No more squirreling US dollars out of the country in suitcases, people thought. Here was just the vehicle to help make the process of inflow and outflow orderly and legal, all in aid of a smooth march to currency convertibility.
Month after month, year after year even, policymakers have been blowing hot and cold on China's long-debated qualified domestic institutional investor (QDII) scheme that would allow institutions to go offshore and invest in stocks and bonds, make some money and spread their risk around. But it does seem to be getting closer.
Nowhere was this better illustrated than in the pages of Shanghai Securities Journal, which in an early June commentary said, "China needs to adopt QDII as a prelude to convertibility in the capital accounts". The QDII plan had stalled back in March 2003 on fears it would drain China of an estimated US$150 billion in foreign-currency bank deposits.
With the yuan still under some revaluation pressure, an outflow of dollars wouldn't seem such a bad thing. But with China's A-share market continuing to slide, a chorus of Cassandras have predicted that the country's struggling equities market will be stunted if investors are given more compelling outside investment options via QDII.
By July, the same newspaper was singing a gloomier QDII tune. Fang Xinghai, a deputy general manager of the Shanghai Stock Exchange, warned in a commentary that if authorities did not take a go-slow approach on QDII, China's equities markets would indeed face irreparable harm.
While the pressure mounts daily, and Beijing struggles to find some workable middle ground, fund managers wait in the wings, confident the QDII machinery is ready to fire up. "It's only [a question] of finding the right time," one Shanghai fund manager said in June, "and the coming weeks may be it."
With mid-August approaching, Jeff Tang, deputy general manager of China Securities' information division, wasn't about to go out on a limb. Asked if the QDII scheme might launch as early as September, he simply laughed. But he did say he had noticed something interesting: "I have seen some domestic insurance companies running recruitment ads looking for guys familiar with the Hong Kong foreign exchange and debt markets," he said. "That means we're getting close."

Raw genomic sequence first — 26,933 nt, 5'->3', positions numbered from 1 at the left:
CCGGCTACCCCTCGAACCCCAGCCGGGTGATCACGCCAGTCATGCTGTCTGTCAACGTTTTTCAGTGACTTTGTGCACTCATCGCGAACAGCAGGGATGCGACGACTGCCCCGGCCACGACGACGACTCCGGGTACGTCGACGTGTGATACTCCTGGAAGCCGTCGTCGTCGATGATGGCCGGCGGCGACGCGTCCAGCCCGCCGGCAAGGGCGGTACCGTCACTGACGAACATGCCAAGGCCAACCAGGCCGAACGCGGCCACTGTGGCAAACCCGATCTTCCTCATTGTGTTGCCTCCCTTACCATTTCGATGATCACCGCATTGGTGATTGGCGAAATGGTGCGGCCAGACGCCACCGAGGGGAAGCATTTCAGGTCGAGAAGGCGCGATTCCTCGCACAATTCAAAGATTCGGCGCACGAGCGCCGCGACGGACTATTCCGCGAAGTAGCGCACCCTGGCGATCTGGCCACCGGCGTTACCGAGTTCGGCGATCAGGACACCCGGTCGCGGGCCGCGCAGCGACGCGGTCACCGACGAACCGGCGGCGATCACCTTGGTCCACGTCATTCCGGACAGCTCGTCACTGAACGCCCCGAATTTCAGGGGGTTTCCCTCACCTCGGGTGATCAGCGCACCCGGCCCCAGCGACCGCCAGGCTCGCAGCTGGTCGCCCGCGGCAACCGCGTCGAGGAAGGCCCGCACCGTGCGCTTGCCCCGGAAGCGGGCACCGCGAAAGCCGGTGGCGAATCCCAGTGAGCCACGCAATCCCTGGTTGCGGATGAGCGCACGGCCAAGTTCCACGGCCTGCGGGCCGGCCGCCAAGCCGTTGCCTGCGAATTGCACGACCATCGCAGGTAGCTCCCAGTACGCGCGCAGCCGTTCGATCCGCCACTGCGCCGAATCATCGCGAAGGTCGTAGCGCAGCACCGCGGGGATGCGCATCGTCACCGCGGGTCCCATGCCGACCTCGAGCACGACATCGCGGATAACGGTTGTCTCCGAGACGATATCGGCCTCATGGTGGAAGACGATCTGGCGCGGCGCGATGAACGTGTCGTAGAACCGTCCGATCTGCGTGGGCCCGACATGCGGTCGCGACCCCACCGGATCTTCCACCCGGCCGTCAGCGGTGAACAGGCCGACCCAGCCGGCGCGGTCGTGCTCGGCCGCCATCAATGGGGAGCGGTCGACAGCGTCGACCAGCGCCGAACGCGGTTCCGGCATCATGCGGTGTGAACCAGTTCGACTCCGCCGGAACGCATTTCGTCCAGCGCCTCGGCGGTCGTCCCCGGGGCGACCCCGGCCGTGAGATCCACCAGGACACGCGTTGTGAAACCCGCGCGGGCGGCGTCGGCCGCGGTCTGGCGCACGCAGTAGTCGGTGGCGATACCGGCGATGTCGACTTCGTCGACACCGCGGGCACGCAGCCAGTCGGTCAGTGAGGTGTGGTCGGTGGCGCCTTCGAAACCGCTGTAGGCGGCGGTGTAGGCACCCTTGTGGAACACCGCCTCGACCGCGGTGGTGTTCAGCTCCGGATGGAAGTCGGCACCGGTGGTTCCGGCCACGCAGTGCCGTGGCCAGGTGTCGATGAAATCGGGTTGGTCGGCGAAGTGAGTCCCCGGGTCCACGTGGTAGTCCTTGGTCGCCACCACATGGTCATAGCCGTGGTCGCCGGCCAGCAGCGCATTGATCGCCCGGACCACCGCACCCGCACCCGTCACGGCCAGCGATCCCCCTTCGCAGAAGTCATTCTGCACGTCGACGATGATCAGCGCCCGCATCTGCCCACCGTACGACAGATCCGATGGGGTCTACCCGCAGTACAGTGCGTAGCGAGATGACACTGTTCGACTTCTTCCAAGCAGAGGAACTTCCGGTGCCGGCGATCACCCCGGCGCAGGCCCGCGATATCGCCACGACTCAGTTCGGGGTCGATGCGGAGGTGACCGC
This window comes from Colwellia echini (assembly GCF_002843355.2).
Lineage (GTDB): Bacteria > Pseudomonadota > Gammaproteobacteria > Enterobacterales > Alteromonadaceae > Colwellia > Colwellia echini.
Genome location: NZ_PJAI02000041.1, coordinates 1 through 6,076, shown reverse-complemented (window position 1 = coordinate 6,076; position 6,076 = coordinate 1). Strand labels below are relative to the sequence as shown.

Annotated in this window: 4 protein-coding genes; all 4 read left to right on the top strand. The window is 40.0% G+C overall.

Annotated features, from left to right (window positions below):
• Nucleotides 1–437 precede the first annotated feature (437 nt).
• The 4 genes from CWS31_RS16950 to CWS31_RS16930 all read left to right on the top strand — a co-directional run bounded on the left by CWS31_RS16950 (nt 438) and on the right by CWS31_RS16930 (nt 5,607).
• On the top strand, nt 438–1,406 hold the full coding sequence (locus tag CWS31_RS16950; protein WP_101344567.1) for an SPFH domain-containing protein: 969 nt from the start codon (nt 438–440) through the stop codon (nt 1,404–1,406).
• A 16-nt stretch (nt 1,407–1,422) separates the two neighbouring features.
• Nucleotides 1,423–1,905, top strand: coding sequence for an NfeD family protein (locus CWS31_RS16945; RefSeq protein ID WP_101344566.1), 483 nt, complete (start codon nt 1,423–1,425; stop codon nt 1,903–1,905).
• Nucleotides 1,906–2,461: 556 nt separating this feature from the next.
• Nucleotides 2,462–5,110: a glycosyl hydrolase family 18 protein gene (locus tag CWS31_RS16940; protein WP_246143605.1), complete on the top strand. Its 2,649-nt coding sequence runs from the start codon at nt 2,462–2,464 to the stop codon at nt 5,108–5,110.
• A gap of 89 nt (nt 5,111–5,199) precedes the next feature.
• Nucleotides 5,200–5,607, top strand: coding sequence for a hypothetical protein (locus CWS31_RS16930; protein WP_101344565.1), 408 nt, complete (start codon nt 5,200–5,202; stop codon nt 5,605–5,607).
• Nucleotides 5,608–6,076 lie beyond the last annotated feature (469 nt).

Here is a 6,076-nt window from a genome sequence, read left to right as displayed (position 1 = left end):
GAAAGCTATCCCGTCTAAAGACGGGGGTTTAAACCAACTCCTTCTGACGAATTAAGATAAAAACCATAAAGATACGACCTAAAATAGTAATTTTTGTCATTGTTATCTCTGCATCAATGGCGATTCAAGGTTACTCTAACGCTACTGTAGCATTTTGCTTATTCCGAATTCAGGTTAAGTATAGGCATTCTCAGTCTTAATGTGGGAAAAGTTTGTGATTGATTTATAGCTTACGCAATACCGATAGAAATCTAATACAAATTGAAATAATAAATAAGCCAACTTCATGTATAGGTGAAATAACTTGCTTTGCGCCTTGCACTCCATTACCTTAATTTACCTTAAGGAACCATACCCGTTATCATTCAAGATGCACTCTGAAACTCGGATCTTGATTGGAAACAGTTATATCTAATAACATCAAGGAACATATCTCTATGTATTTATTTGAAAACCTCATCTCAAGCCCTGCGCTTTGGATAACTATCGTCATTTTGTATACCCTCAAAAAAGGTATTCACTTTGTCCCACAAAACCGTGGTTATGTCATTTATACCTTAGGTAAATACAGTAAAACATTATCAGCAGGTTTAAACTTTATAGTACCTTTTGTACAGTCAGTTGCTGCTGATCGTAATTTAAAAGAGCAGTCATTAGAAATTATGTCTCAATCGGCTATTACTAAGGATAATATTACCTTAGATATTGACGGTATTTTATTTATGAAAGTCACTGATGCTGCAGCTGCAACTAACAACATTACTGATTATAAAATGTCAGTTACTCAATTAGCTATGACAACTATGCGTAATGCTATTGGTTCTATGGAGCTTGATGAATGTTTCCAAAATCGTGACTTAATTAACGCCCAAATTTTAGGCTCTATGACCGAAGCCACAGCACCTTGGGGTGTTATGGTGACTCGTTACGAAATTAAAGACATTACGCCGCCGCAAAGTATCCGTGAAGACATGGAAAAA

But it may be significant that the advertisers, all insurers in this case, were not casting around for people with offshore equities experience.
Tang said he believes the government will choose to launch QDII by one of two routes – either 1) let all institutions, including banks and fund managers raise money and invest it through Hong Kong brokers, or 2) restrict activity to non-bank institutions, and allow insurers and social security funds to invest directly. The second seems more likely, he said. Which means there would be next to no QDII impact on Hong Kong's equity markets initially because the mainland's first contingent of overseas institutional investors in all probability would make a beeline for fixed income products where returns are better than bank interest and safer than equities.
As with most central government macro policy, there is always a political subtext to take into account, and no less in QDII policy. Tang said Beijing is determined to support Hong Kong as an international financial center and any IFC worth its name needs a decent debt market to call its own – something that Hong Kong, like other Asian centers, has been struggling to build for years. "So I think the first step will be for the authorities to focus on the Hong Kong market which, because of the Hong Kong-US dollar link, gives investors diversified products between [the two currencies]."
Something has to give eventually. Like others, Tang said the government needs to shrink the amount of US dollars piling up in the country – and set up a balancing mechanism such as QDII to offset inflows from QFIIs – and insurers particularly need options for investing their foreign exchange insurance income.
Hong Kong has been buzzing with QDII rumors for two years now, but what's to ensure money stays there? "Good question," Tang said. First, he said, investors will head for bonds, not the equities markets, where institutions will be easier to track. "So far, domestic equities have been closed to insurance companies and the authorities could control them even more overseas, limiting them to investing 5-7% of their funds and requiring them [to file] monthly or even biweekly reports."